Feed costs, consumer spending impacts Sanderson
by Clay Chandler
Published: April 6,2009
The rising cost of oil in 2008 crippled many a business.
As the numbers on gas station price billboards went up, profits went down. The cost of transporting goods soared.
Along with gasoline, the price for ethanol rose. And, with the price for ethanol rising, the cost of the ingredients to produce ethanol went up, too. Way up.
A bushel of corn, the primary ingredient used to manufacture ethanol, sold for $2 a bushel most of this decade. Last July, a bushel of corn went for $8.
The poultry industry, whose large producers such as Laurel-based Sanderson Farms buy astronomical amounts of corn and soybeans for chicken feed, was devastated.
“2008 was bad,” said Sanderson Farms Treasurer and CFO Mike Cockrell.
Oil prices and related jump in ethanol costs hurt Sanderson’s balance sheet when it came to feed costs. The cost for corn increased 30 percent overall. Soybeans, which are the other ingredient used in chicken feed, went up 48 percent. With consumers spending more to fill up their tanks and less at restaurants, Sanderson’s sales to foodservice distributors, which service restaurants, took a major hit.
Largely due to those two factors, Sanderson in 2008 lost $43 million, $11 million after adjustments. Last year also saw the poultry industry experience its first domestic decline in demand for its products in the history of the modern chicken industry.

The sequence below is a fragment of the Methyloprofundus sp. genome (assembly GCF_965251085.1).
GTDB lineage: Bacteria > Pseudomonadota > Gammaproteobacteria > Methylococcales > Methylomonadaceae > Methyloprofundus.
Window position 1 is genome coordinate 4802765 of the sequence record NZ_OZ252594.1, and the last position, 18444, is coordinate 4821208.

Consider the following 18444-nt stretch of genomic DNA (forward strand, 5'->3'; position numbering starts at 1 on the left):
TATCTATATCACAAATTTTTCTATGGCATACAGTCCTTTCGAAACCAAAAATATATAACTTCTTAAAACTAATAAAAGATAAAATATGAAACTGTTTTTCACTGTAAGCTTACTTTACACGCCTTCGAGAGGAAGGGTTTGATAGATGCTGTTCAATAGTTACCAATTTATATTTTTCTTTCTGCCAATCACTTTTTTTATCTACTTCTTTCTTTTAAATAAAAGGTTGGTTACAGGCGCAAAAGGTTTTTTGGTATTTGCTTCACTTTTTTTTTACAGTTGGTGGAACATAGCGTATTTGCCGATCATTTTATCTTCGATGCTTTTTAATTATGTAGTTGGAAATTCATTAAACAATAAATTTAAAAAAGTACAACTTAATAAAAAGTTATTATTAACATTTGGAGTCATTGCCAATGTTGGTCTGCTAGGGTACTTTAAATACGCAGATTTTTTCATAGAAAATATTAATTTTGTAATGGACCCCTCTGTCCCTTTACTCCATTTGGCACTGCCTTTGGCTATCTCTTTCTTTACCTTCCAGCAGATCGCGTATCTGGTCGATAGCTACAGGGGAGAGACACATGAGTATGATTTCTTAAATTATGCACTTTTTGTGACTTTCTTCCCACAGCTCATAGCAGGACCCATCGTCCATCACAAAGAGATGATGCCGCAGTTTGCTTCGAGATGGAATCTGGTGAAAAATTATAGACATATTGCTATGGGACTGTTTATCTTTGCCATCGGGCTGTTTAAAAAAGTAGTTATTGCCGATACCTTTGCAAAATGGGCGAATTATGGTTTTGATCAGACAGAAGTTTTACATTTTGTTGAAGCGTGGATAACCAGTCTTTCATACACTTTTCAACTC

Cockrell said 42 percent to 45 percent of the company’s production is sold to away-from-home merchants such as restaurants and casual-dining establishments.
“That market remains tough,” Cockrell said. “We sell a lot to Sysco and other foodservice distributors, who then sell to restaurants. People just aren’t eating out as much as they once were. That has hurt us.”
The net loss in 2008 carried over into the first quarter of 2009. According to its Q1 2009 filing with the Securities and Exchange Commission, Sanderson had a jump in net sales from Q1 2008 – from $362.6 million to $388.9 million – but still lost $6.7 million, as opposed to a net income of $6.2 million in Q1 2008.
There is reason to think 2009 could be better. Cockrell, due to oil prices remaining low after record highs last summer, estimates the company will spend $162 million less on feed in 2009 than it did in 2008. Overall, 50 percent of Sanderson’s expenses are feed or feed-related.
Along with the expectation that feed costs will greatly diminish this year, indicators for the company’s retail grocery market are holding steady, he said. Chicken products have forever been wildly popular in the Southeast. The major difference now, Cockrell said, is people are eating chicken at home, and a lot less at restaurants. Thirty-five percent of Sanderson’s production is sold to grocery stores.
“That business remains very good, and we expect it to remain that way,” Cockrell said. “The chicken market on the retail side is good. At some point chicken is going to remain very attractive as a source of protein, as opposed to pork or beef. We think we’ll come out of this, but we need the foodservice side to contribute (more than it is).
“I’m always optimistic about the future. I’m optimistic about Mississippi’s economic future, and I’m optimistic about our country’s economic future. That doesn’t mean we haven’t had some challenges.”
Contact MBJ staff writer Clay Chandler at email@example.com .
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